Migrant workers gather on “Bank Street,” in downtown Doha, where many workers wire remittance money to their families in their home countries. “Bank Street,” as it is known by the workers, is less than a five-minute walk from Doha’s sweeping waterfront Corniche.

(Doha) – Qatari authorities should implement labor reforms to protect migrant workers from serious human rights abuses; proposed reforms in 2014 are a welcome step but need to go further, Human Rights Watch said today in its World Report 2015.

In response to mounting international pressure over serious rights abuses in its construction sector, Qatari authorities announced their intention to implement proposed labor reforms “by early 2015.” The proposals lack detail, but, if implemented, would partially reform Qatar’s sponsorship-based kafala system, increase fines for passport confiscation, and make it easier for workers to receive exit visas to leave the country. However, reforms based solely on these proposals will not adequately protect migrant workers from human trafficking, forced labor, and other rights violations, or ensure their right to leave the country.

“Qatar has recognized that reform is necessary and has promised to take some steps in the right direction,” said Sarah Leah Whitson, Middle East and North Africa director. “At a time when Qatar’s detractors are seeking to strip the country of the 2022 World Cup, Qatar’s best defense would be to pass meaningful legislative reforms that end the sponsorship system, punish abusive employers, and end worker-paid recruitment fees once and for all.”

In the 644-page world report, its 25th edition, Human Rights Watch reviews human rights practices in more than 90 countries. In his introductory essay, Executive Director Kenneth Roth urges governments to recognize that human rights offer an effective moral guide in turbulent times, and that violating rights can spark or aggravate serious security challenges. The short-term gains of undermining core values of freedom and non-discrimination are rarely worth the long-term price.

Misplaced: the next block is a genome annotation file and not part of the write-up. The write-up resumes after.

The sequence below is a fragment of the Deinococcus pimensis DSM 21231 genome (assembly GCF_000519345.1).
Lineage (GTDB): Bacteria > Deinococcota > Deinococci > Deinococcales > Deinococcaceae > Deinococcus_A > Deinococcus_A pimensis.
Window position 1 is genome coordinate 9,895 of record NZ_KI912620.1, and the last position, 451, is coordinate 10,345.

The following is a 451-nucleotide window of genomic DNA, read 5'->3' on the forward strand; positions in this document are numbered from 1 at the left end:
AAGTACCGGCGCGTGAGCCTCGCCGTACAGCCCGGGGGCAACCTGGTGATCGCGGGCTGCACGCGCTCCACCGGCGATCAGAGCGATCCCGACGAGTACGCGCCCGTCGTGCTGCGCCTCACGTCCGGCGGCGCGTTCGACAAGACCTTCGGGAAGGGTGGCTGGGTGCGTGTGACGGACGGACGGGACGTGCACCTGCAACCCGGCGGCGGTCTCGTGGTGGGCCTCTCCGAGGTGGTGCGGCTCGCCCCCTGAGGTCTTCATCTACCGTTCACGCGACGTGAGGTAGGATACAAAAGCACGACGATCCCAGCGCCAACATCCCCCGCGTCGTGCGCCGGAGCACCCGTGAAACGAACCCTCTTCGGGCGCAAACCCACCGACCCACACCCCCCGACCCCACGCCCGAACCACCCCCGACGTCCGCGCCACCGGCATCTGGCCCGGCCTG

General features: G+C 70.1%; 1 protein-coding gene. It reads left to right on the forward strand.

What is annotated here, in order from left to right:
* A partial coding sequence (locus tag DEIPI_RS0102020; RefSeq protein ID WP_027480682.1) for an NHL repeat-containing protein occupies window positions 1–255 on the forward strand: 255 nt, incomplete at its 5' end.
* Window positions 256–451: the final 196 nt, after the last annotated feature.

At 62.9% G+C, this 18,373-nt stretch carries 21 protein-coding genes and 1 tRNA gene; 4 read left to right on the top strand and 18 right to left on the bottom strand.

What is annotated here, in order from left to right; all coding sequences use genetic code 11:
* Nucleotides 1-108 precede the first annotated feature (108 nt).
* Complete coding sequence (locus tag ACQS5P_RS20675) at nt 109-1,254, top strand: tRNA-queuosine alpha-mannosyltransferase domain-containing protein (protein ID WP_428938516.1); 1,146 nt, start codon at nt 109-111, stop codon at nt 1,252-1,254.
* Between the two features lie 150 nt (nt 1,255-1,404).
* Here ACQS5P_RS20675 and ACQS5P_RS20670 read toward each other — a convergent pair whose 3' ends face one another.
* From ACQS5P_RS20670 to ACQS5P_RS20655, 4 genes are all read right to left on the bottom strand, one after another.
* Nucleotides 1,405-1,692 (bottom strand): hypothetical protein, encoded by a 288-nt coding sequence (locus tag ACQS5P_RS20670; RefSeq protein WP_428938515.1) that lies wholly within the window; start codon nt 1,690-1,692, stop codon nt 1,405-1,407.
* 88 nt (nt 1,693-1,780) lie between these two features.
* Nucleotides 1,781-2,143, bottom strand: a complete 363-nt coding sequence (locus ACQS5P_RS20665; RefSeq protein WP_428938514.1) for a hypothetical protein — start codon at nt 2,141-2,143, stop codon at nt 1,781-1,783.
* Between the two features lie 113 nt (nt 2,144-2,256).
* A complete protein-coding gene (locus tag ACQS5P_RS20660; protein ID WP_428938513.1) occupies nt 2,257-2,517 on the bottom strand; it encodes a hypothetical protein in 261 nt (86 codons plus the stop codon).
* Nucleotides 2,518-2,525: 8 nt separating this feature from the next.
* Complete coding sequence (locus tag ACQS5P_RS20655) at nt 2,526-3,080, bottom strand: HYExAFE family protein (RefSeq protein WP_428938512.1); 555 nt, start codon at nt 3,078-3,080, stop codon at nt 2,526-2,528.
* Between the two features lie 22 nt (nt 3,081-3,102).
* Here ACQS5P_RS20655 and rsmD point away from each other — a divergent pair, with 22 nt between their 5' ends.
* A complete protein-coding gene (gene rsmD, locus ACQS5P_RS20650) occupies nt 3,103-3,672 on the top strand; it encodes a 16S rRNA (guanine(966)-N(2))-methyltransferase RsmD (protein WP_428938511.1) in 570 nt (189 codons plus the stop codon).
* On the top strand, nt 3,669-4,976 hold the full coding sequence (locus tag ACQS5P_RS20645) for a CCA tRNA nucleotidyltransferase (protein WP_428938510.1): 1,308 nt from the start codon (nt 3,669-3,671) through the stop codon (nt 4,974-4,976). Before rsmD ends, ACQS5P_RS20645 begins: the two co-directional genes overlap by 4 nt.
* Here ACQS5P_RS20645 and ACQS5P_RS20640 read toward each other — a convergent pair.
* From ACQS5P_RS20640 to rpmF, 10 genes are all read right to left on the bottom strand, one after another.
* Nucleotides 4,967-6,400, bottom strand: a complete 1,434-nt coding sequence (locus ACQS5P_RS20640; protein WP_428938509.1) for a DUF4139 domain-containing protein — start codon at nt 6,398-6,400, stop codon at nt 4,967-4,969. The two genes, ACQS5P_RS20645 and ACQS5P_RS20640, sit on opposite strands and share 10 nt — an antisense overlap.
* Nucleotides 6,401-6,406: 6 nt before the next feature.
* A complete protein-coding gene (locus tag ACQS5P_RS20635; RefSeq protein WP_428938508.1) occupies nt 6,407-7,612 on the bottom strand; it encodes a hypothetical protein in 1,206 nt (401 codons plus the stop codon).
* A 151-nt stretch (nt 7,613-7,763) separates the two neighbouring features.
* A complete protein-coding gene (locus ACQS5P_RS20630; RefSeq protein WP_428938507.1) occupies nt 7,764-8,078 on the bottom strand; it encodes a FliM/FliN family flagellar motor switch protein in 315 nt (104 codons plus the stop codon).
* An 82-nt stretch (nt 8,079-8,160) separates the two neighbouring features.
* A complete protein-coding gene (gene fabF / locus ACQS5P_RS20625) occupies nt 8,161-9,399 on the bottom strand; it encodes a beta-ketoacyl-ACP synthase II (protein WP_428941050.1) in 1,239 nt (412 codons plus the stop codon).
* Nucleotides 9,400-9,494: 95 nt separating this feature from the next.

In May 2014, a Ministry of Interior news release announced a series of proposals on labor reform, including allowing workers to change employers at the end of their contracts without the consent of their existing employer. If this is complemented by a provision that allows workers to change employers before the end of their contract in cases of abuse, it would be a significant step forward. A proposal to increase five-fold the sanction for passport confiscation would have an important deterrent effect if complemented by a stated intention to rigorously enforce the law.

Qatar also has pledged to reform its exit visa system, which grants employers unfettered discretion to prevent migrant workers from leaving the country. Under the new proposal, an automated system will issue exit visas after a 72-hour grace period. However international law makes clear that everyone has a basic right to leave any country, including their own. Restrictions on this right should only be imposed on an individual basis, according to clear law and for specific reasons such as when a person is subject to criminal investigation. Qatar should therefore abolish its exit visa system outright.

Qatar has yet to announce if the reforms will apply to migrant domestic workers. In addition to the problems the general migrant worker population faces, a recent Amnesty International report documented that migrant domestic workers have suffered verbal, physical, and in some cases sexual abuse at their places of work. They are excluded from the general protections of the country’s labor laws.

“Domestic workers are isolated in private homes and often at especially high risk of abuse,” Whitson said. “Qatar should not limit its reforms to the construction sector, but extend labor law protection to domestic workers and ensure that changes to the kafala system apply to them too.”

Qatar also passed laws that pose a further threat to its reputation as a center for media freedom. In September the emir approved a law “on the suppression of electronic crimes,” vaguely worded provisions that provide for prosecuting people who publish “false news with the intent of endangering the public order,” and information that “infringes social principles or values.”